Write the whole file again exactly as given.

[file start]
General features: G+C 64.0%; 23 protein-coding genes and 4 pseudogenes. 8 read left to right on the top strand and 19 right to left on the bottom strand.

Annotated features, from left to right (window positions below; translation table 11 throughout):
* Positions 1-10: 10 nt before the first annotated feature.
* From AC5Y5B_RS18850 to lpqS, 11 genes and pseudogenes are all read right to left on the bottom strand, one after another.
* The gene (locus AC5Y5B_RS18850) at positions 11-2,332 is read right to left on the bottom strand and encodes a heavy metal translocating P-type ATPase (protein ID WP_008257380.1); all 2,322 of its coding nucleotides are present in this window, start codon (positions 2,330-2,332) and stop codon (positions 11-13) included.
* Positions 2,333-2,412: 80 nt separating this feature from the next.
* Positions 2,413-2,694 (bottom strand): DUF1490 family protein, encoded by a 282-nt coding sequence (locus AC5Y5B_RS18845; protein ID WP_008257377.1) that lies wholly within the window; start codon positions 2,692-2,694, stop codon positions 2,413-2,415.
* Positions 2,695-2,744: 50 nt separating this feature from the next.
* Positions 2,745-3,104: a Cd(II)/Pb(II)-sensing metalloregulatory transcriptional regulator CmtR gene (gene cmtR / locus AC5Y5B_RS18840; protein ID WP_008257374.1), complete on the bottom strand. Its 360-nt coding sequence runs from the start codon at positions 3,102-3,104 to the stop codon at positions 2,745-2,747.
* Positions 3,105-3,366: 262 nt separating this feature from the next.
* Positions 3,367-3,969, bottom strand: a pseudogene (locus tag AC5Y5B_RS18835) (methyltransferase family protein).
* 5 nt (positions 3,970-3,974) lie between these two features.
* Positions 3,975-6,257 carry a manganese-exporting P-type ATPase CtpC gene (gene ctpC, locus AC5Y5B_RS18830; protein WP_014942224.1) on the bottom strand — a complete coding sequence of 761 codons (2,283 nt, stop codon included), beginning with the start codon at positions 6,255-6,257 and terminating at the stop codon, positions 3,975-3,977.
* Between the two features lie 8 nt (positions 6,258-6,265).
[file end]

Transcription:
General features: G+C 64.0%; 23 protein-coding genes and 4 pseudogenes. 8 read left to right on the top strand and 19 right to left on the bottom strand.

Annotated features, from left to right (window positions below; translation table 11 throughout):
* Positions 1-10: 10 nt before the first annotated feature.
* From AC5Y5B_RS18850 to lpqS, 11 genes and pseudogenes are all read right to left on the bottom strand, one after another.
* The gene (locus AC5Y5B_RS18850) at positions 11-2,332 is read right to left on the bottom strand and encodes a heavy metal translocating P-type ATPase (protein ID WP_008257380.1); all 2,322 of its coding nucleotides are present in this window, start codon (positions 2,330-2,332) and stop codon (positions 11-13) included.
* Positions 2,333-2,412: 80 nt separating this feature from the next.
* Positions 2,413-2,694 (bottom strand): DUF1490 family protein, encoded by a 282-nt coding sequence (locus AC5Y5B_RS18845; protein ID WP_008257377.1) that lies wholly within the window; start codon positions 2,692-2,694, stop codon positions 2,413-2,415.
* Positions 2,695-2,744: 50 nt separating this feature from the next.
* Positions 2,745-3,104: a Cd(II)/Pb(II)-sensing metalloregulatory transcriptional regulator CmtR gene (gene cmtR / locus AC5Y5B_RS18840; protein ID WP_008257374.1), complete on the bottom strand. Its 360-nt coding sequence runs from the start codon at positions 3,102-3,104 to the stop codon at positions 2,745-2,747.
* Positions 3,105-3,366: 262 nt separating this feature from the next.
* Positions 3,367-3,969, bottom strand: a pseudogene (locus tag AC5Y5B_RS18835) (methyltransferase family protein).
* 5 nt (positions 3,970-3,974) lie between these two features.
* Positions 3,975-6,257 carry a manganese-exporting P-type ATPase CtpC gene (gene ctpC, locus AC5Y5B_RS18830; protein WP_014942224.1) on the bottom strand — a complete coding sequence of 761 codons (2,283 nt, stop codon included), beginning with the start codon at positions 6,255-6,257 and terminating at the stop codon, positions 3,975-3,977.
* Between the two features lie 8 nt (positions 6,258-6,265).